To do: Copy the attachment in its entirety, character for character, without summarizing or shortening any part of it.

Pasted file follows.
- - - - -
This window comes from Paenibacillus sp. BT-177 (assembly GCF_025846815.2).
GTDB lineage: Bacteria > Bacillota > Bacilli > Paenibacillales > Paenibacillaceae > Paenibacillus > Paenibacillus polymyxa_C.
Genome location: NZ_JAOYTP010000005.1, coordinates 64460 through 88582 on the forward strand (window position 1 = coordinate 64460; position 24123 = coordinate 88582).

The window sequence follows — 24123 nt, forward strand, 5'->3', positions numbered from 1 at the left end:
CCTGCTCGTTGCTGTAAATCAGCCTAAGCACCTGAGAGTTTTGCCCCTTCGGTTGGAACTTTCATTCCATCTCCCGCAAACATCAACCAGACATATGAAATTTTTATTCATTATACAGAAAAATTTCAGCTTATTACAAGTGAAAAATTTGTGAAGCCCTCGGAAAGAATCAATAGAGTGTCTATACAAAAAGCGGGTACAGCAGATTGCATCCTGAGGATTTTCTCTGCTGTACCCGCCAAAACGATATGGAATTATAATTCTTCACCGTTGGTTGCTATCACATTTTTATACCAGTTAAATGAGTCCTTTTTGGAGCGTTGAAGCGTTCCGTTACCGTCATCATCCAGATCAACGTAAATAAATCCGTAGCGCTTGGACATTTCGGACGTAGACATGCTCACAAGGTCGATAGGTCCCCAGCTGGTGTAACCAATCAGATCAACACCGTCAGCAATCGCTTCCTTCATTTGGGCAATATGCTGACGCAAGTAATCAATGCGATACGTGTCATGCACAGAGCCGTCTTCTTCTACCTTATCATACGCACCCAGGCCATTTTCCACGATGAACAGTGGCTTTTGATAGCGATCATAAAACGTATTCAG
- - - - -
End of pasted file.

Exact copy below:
This window comes from Paenibacillus sp. BT-177 (assembly GCF_025846815.2).
GTDB lineage: Bacteria > Bacillota > Bacilli > Paenibacillales > Paenibacillaceae > Paenibacillus > Paenibacillus polymyxa_C.
Genome location: NZ_JAOYTP010000005.1, coordinates 64460 through 88582 on the forward strand (window position 1 = coordinate 64460; position 24123 = coordinate 88582).

The window sequence follows — 24123 nt, forward strand, 5'->3', positions numbered from 1 at the left end:
CCTGCTCGTTGCTGTAAATCAGCCTAAGCACCTGAGAGTTTTGCCCCTTCGGTTGGAACTTTCATTCCATCTCCCGCAAACATCAACCAGACATATGAAATTTTTATTCATTATACAGAAAAATTTCAGCTTATTACAAGTGAAAAATTTGTGAAGCCCTCGGAAAGAATCAATAGAGTGTCTATACAAAAAGCGGGTACAGCAGATTGCATCCTGAGGATTTTCTCTGCTGTACCCGCCAAAACGATATGGAATTATAATTCTTCACCGTTGGTTGCTATCACATTTTTATACCAGTTAAATGAGTCCTTTTTGGAGCGTTGAAGCGTTCCGTTACCGTCATCATCCAGATCAACGTAAATAAATCCGTAGCGCTTGGACATTTCGGACGTAGACATGCTCACAAGGTCGATAGGTCCCCAGCTGGTGTAACCAATCAGATCAACACCGTCAGCAATCGCTTCCTTCATTTGGGCAATATGCTGACGCAAGTAATCAATGCGATACGTGTCATGCACAGAGCCGTCTTCTTCTACCTTATCATACGCACCCAGGCCATTTTCCACGATGAACAGTGGCTTTTGATAGCGATCATAAAACGTATTCAG